In a previous article, by the present writer in conjunction with R. D. Bell,1 evidence was presented to show that in the normal thorax the pressure relationships are always practically equal in both pleural cavities and that therefore the prevalent conceptions of collapse of one lung and maintenance of respiration with the other in the condition of open pneumothorax are incorrect. In the same article also, it was shown that a bilateral open pneumothorax in a normal chest is practically no more dangerous to life than a unilateral opening unless the combined areas of the openings on both sides are greater than the area of the single opening on one side. Both theoretically and experimentally effects of practically the same severity result in the case of one or more openings into one pleural cavity as follow the creation of a double pneumothorax, provided that in each case the combined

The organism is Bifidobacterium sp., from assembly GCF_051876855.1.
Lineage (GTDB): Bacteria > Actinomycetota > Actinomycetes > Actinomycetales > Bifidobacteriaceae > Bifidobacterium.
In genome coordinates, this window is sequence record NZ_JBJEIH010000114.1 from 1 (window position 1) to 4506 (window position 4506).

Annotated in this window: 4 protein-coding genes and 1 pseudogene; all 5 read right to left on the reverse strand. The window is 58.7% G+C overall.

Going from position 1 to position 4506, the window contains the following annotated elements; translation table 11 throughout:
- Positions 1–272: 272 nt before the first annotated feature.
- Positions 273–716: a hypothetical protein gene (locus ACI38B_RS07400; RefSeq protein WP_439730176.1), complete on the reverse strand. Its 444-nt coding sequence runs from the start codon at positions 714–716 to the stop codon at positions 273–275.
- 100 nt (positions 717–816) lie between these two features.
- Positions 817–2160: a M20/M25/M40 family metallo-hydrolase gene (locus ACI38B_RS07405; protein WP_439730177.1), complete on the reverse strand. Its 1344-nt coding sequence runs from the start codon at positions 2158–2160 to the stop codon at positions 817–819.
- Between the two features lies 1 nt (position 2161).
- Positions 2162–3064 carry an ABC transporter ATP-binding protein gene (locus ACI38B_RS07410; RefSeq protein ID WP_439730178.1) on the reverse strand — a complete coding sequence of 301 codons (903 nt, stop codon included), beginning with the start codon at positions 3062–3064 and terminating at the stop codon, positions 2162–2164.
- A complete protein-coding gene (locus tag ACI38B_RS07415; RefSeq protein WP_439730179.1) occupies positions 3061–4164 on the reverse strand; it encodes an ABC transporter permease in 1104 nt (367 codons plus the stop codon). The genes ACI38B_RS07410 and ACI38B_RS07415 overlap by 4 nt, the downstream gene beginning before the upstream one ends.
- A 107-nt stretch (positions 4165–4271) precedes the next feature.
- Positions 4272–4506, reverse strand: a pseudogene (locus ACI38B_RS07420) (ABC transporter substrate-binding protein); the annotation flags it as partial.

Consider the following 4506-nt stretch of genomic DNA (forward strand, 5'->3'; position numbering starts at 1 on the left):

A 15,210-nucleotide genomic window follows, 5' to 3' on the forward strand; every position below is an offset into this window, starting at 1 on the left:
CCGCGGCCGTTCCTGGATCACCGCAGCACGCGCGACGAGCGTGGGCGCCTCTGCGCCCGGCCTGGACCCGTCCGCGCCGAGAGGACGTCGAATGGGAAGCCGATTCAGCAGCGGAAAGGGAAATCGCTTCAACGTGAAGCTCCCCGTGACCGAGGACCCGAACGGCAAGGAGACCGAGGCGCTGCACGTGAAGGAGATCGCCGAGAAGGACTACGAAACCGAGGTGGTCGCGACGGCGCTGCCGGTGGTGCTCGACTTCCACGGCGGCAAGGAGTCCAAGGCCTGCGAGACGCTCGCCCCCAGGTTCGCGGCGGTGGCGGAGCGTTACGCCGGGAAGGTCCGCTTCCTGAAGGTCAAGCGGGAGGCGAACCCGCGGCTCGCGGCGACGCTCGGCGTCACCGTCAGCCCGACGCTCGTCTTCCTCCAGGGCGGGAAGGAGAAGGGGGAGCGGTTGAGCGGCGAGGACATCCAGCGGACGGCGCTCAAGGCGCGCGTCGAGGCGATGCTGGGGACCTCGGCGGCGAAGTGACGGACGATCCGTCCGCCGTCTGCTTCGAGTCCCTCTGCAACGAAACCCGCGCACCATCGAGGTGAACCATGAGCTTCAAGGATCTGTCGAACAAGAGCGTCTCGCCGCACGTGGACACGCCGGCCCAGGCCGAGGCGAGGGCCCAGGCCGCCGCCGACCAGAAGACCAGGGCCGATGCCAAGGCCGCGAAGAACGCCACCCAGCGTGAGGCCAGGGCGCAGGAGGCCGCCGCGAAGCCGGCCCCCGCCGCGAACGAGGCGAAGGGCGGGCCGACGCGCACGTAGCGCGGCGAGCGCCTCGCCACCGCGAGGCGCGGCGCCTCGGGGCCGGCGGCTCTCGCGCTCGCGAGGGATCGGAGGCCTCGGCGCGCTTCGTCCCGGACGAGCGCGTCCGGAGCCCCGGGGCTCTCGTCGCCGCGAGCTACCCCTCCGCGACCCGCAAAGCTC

GRAHAM EA. THE MAXIMUM NONFATAL OPENING OF THE CHEST WALL. JAMA. 1919;73(26):1934–1935. doi:10.1001/jama.1919.02610520024013
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